Business intent: How easy is it to market my small business website and products via social media?
Facebook, Twitter, Instagram, and Pinterest are all becoming increasingly important for marketing businesses and selling products. You’ll want a website builder with deep integration, to make it effortless to promote your business and sell your products on these social media networks.
Consider Shopify for social selling, and Wix for social media marketing.
Audience intent: Are my customers accessing my business website on mobile devices, tablets, and smartphones?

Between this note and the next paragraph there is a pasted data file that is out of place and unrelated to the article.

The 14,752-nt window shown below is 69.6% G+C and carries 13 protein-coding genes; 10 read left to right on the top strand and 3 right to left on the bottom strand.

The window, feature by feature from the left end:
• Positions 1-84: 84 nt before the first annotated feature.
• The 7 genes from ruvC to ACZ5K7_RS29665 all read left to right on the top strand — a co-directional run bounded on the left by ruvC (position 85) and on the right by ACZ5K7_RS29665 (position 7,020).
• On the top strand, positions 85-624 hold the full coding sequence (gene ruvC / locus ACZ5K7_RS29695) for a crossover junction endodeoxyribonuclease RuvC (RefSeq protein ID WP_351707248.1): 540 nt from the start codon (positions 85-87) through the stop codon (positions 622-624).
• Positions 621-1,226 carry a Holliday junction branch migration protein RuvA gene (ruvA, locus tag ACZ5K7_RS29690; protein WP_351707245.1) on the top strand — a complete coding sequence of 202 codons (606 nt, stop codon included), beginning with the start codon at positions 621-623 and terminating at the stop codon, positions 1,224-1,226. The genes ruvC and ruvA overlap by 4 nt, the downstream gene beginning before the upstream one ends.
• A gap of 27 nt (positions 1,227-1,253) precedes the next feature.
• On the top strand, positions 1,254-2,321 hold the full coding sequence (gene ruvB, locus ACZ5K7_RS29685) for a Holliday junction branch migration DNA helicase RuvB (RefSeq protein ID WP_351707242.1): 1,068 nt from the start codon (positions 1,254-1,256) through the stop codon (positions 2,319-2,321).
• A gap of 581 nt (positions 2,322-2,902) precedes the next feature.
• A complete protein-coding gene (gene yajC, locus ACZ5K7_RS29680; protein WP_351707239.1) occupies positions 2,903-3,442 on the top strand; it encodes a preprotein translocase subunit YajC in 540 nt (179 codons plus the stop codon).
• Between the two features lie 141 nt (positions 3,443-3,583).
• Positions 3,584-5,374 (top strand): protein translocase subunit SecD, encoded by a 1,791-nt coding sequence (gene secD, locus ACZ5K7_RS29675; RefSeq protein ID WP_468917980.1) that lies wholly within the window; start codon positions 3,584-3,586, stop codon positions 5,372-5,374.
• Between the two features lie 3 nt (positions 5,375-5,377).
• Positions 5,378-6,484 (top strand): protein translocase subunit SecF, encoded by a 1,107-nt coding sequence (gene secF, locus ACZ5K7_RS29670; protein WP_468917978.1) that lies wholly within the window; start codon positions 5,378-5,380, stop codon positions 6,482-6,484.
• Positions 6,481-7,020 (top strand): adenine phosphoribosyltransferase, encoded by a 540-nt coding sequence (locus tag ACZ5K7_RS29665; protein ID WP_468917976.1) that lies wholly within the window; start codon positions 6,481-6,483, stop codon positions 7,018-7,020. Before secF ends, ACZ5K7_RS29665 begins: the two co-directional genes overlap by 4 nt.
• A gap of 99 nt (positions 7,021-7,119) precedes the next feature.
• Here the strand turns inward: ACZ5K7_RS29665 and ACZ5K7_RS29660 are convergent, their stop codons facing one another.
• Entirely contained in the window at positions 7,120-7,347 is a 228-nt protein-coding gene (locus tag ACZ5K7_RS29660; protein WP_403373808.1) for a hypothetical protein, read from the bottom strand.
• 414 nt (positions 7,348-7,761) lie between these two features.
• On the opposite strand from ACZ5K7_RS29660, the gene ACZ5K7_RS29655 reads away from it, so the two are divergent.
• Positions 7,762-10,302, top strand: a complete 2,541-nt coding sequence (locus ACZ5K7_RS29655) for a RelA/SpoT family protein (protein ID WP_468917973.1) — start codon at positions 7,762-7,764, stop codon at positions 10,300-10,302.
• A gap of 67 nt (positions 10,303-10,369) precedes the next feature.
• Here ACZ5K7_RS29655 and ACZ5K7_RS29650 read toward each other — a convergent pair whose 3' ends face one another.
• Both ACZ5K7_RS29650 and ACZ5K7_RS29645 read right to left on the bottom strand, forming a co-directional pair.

Look for website builders focused around responsive mobile web design (opens in new tab). This means your website will look great on every kind of device—essential if you’re focused on selling to consumers on-the-go.
Consider Squarespace, Wix, or WordPress.
Audience intent: Will my customers be interested in add-on information, services, and interaction?
The key here is to focus on interactive widgets that you can easily drop into your web pages. This might be functionality that’s built into the website, or that’s available via a plugins ecosystem.
Consider WordPress for the widest range of plugins, and other website builders for self-contained widgets.
Search intent: Will I focus on information-rich, educational content to rank in organic search?